Frederick Clarkson, a longtime researcher of Christian nationalism and an ally of Americans United, has written a powerful exposé for “Religion Dispatches” about a new effort to swamp state legislatures with bills that would undermine church-state separation.

You may be thinking, “Isn’t that Project Blitz?” And yes, that Christian nationalist drive is still going full steam. This new project, in fact, involves some of the same cast of characters, chief among them Arkansas State Sen. Jason Rapert (R-Conway).

Clarkson reports:

“The former Chairman of the Arkansas State Legislative Prayer Caucus, (AKA Project Blitz) Rapert founded an offshoot bill mill in 2019 called the National Association of Christian Lawmakers (NACL). This emerging Christian Right network now has chapter chairs in 23 states, has held two small national conferences, enjoys the backing of some major leaders of the Christian Right, and, in August 2021, launched a weeknight radio talk show, with Rapert as host, on a Little Rock station (part of the Christian Right Salem Media network.) Most of his early guests have been NACL leaders but Rapert plans to expand to national platforms. NACL is currently little known outside the leadership and the farther reaches of the Christian Right but it may be a bellwether of the movement’s evolution as a new generation of leaders emerges and movement strategy continues to mature.”

For those of you unfamiliar with the term, a “bill mill” is an outside organization that drafts model legislation, then hands off to friendly lawmakers in state governments. This explains why certain bills, such as proposals to plaster “In God We Trust” signs in public schools or bills that would sneak creationism into public schools under the guise of “teaching the controversy,” seem to appear in waves – they have a central source.

One of the best-known bill mills out there is the American Legislative Exchange Council (ALEC), a far-right organization that focuses mainly on issues like school vouchers, taxes and schemes to shrink the size of the government. Clarkson, citing another writer, notes that ALEC is clearly the model for NACL.

“According to a report by David Armia of the Center for Media and Democracy, the venerable rightwing business-focused bill mill American Legislative Exchange Council (ALEC) provided a forum to NACL at its annual meeting in Austin, Texas in December 2019,” writes Clarkson. “There, Rapert claims to have secured nine state chairs. He says that NACL is modeled after ALEC and seeks to convene legislators like ALEC does, but ‘to address major policy concerns from a Biblical worldview,’ and to ‘train and elect Christians to serve in public office so that our nation honors God once again.’”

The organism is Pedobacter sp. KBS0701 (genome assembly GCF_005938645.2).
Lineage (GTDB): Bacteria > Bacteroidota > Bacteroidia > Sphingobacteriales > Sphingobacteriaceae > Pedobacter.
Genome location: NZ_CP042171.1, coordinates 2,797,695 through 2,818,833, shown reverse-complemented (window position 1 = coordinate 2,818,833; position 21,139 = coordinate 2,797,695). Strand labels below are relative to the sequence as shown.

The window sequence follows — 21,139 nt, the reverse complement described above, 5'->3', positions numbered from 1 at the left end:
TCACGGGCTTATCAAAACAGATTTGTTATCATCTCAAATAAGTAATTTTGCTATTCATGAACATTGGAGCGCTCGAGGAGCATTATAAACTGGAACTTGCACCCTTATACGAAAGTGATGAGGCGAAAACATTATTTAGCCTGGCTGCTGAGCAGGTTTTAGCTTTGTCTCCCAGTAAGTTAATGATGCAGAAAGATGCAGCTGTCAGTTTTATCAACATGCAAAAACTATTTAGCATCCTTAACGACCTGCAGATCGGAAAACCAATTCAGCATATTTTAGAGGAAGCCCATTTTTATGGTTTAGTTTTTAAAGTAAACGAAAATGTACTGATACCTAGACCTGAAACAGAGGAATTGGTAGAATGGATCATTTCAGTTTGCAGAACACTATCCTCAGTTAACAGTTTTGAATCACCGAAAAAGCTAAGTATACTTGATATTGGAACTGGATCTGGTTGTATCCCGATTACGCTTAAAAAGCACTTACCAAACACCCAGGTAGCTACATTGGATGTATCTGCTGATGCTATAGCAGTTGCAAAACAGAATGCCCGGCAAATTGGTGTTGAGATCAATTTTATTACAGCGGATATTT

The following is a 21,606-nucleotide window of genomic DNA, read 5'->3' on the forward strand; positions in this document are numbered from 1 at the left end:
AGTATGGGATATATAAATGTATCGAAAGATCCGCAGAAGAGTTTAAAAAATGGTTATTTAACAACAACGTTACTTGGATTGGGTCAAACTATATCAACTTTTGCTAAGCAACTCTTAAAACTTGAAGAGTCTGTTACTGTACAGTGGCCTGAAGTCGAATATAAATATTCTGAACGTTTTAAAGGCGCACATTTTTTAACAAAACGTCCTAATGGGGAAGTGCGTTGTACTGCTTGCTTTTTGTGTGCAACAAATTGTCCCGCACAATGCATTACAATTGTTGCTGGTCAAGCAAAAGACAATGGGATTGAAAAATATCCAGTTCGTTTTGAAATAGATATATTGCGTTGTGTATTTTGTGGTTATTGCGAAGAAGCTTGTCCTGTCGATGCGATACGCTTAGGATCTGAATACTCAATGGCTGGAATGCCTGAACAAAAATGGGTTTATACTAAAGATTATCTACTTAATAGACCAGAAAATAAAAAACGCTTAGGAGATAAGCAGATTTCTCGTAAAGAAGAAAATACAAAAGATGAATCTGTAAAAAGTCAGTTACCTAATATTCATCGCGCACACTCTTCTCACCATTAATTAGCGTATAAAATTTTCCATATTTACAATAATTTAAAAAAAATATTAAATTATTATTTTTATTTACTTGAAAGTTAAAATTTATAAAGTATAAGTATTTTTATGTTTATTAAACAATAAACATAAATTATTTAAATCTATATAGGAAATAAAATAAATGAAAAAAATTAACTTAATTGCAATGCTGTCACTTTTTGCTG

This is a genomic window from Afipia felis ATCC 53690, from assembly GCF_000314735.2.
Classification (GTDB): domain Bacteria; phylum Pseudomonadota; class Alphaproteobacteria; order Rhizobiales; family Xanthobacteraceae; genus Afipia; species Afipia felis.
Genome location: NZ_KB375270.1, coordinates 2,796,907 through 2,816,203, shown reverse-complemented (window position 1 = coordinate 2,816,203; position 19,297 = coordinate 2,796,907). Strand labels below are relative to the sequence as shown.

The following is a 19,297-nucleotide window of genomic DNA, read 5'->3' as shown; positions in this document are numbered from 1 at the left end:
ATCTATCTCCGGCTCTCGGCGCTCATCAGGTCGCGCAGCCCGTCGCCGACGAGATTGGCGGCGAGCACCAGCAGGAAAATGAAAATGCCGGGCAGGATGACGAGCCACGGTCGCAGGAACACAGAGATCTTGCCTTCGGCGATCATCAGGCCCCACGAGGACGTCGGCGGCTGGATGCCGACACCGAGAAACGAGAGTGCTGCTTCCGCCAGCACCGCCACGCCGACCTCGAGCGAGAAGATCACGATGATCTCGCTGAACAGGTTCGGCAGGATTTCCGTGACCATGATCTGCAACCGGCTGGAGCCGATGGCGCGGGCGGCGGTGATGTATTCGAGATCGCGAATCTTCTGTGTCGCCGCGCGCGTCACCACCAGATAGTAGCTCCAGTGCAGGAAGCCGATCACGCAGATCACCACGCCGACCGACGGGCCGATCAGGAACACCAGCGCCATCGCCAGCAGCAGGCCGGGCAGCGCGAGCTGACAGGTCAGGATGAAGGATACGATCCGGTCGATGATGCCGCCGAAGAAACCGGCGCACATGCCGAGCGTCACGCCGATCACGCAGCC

Be wary of the term “Biblical worldview.” The people who use it mean a very specific interpretation of the Bible (theirs) – one that is anti-LGBTQ rights, anti-science, anti-women’s rights and anti-religious freedom and pluralism. They recognize no division between church and state. And when these folks use the word “Christian,” they don’t mean the nice, moderate Episcopalians down the block from you. To them, the only true Christians are extreme religious fundamentalists who are obsessed with using the government to force everyone to believe the same way they do. They yearn for theocracy.

Recent events have underscored the damage the people who hold this mindset can do. Just look at Texas, with its new anti-abortion law that’s so dystopian it sounds like it came from the pages of a Margaret Atwood novel (and – surprise! – it’s already being exported to other states).

Clarkson’s article is a warning. Despite the problems this nation faces with the coronavirus pandemic, the unsettled state of the economy and threats from abroad, Christian nationalists are bound and determined to make the 2022 midterm elections and the 2024 presidential election all about divisive culture war issues.

We know what’s coming. We’d better be prepared to meet it.